In mid July, 1970. Kyle and MaryBeth too a stroll down Lucas Avenue. The heat of the day had broken with an afternoon thunderstorm and the winds of a mild cold front that would relax the sun’s grip on Louisville for a day, perhaps. A fresh north wind blew through MaryBeth’s long dark hair and carried the sound of metal clanging onto concrete with it. Kyle, knowing the sounds of garage weight training, looked past MaryBeth’s smile and brown eyes. There lay Lucas Court, a collection of modest brick ranch homes all well maintained. He saw where the sound came from and remembered that the Skolnick kid lived there. They were the same age, but Kyle had no notion that the Skolnick boy, Drew, as he recalled, was still there.
“Do you know Drew Skolnick?” Kyle asked Mary Beth.
“I remember the name but can’t really place him,” she said. As class president going into their Junior year, she had tried to learn as many kid’s names as she could. “I think he might be in the Advanced classes with Susie Powell. In fact, I remember her saying that he was the curve breaker in her Math Functions class last year.”
“Uh huh,” Kyle said, pulling her with him and turning his steps into the court. To Kyle, Drew was just the strange, heavy kid who kept to himself. He never played ball with the other boys, and Kyle remembered seeing the boy crying as he road an old bike away from the Camp Taylor swimming pool. Girls had been laughing, pointing, as he passed, and Drew’s face was a mottled red. Just then, Kyle saw a dark shape moving in an even darker garage behind one house at the far end of the court. Block shaped, wide at the top, solid all the way down was the shape he saw hoisting clanking iron from the floor.“Drew, if that is him back there,” Kyle mumbled, “grew.”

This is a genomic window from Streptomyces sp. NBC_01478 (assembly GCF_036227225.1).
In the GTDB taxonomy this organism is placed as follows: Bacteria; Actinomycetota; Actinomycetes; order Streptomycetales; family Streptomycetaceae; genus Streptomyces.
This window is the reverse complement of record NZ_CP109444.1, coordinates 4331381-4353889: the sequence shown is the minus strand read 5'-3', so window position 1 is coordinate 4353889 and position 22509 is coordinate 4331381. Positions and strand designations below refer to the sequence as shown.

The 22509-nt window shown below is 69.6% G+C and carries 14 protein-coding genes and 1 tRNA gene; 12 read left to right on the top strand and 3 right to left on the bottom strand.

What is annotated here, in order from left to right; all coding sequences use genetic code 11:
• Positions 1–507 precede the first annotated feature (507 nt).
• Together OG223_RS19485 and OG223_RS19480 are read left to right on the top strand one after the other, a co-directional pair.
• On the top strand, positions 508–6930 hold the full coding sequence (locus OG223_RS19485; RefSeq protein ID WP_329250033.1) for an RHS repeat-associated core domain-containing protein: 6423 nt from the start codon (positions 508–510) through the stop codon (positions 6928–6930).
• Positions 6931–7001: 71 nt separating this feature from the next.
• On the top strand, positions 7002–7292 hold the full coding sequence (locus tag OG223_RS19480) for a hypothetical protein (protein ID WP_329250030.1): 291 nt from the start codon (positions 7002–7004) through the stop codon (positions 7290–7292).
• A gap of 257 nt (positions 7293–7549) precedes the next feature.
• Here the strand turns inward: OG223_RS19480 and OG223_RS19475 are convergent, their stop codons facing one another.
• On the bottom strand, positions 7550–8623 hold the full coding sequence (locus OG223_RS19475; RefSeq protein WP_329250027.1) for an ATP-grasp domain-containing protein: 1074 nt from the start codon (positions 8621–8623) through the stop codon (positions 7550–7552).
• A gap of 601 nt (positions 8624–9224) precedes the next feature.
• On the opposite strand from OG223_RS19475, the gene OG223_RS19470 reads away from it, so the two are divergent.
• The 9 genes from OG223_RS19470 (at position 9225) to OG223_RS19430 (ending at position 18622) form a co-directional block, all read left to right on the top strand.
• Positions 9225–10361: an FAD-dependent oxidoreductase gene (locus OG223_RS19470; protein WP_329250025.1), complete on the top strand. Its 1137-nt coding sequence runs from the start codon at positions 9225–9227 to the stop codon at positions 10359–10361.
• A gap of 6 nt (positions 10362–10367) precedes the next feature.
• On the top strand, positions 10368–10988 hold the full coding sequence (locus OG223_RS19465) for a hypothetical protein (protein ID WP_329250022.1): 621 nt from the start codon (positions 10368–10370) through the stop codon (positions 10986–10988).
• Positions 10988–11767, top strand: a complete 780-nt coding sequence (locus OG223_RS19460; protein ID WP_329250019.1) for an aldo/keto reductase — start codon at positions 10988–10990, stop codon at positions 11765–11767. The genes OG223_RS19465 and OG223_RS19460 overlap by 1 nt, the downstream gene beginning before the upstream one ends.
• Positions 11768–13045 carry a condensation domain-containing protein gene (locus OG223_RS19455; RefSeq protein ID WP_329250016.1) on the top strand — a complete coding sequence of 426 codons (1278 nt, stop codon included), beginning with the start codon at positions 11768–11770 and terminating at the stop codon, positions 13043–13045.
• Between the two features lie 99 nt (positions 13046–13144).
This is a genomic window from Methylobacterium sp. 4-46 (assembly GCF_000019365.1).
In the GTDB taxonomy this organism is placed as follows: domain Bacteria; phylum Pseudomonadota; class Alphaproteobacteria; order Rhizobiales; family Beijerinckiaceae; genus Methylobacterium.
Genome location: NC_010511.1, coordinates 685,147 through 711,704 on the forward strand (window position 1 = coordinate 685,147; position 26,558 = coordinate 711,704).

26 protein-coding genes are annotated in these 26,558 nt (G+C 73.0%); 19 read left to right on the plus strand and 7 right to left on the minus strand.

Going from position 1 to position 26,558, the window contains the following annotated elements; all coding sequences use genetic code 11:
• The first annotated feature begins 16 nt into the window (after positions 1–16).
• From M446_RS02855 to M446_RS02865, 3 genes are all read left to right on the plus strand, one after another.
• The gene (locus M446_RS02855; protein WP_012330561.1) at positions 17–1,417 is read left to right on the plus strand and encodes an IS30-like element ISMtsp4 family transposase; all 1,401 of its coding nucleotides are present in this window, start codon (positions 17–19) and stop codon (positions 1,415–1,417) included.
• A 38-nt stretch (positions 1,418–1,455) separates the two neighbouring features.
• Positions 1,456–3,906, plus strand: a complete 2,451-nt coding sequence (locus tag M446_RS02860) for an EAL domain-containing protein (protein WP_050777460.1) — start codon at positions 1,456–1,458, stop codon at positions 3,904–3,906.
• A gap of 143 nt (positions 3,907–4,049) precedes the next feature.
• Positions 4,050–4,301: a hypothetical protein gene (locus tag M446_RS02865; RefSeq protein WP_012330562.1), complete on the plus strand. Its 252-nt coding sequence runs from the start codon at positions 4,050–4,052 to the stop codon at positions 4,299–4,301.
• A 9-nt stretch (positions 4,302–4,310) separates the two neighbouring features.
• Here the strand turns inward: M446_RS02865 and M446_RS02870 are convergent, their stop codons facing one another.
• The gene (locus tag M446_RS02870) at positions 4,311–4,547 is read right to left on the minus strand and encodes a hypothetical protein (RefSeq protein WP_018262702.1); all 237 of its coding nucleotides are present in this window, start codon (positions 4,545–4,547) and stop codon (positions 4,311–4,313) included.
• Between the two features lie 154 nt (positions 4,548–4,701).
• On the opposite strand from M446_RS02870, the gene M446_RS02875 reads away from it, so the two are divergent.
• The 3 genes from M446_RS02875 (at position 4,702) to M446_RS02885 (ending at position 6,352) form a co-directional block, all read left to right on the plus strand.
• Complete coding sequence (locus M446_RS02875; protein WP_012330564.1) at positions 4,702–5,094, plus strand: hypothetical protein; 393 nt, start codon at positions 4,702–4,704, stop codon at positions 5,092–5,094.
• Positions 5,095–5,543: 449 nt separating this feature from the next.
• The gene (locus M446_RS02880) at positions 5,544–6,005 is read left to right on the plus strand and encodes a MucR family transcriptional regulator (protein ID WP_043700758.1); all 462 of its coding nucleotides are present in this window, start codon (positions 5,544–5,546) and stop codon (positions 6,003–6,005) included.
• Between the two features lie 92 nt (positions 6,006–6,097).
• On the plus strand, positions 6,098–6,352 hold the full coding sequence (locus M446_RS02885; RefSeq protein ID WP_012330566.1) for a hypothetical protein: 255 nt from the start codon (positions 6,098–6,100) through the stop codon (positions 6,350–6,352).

Within the two car garage, a radio tuned to WAKY played Donovan’s “Sunshine Superman.” A mason’s tools and kit occupied the right side; Drew and his weight occupied the left. He was in the middle of his high rep deadlift sets, which he interspersed with sets of pull ups from an old pipe chained to the rafters. Those sets made him sweat, always, but he did them through all times of the year. Today, he relished the cooler breezes of the evening that swept into the open door behind him, for they promised that autumn and winter, his favorite seasons, would come, at last.
The garage was where he spent much of his time, with his books and weights, fantasy and science fiction blended with heavy reality of his iron. And the books matched the diversity of the iron weights he’d cobbled together from everywhere. Some weight plates matched, as did the cover art of all the Tolkien and Robert Howard books that lay in piles on an old work bench, nearby. Most weights and books lay in piles on floor and workbench, like happy orphans, glad for the company. It was, perhaps, a lonely world, but it was all that a quiet, ugly boy like Drew needed as he did his best to navigate his teenage years with a father who drank too much. His doting mother, deaf from birth, did the best she could for the boy. She certainly fed him well.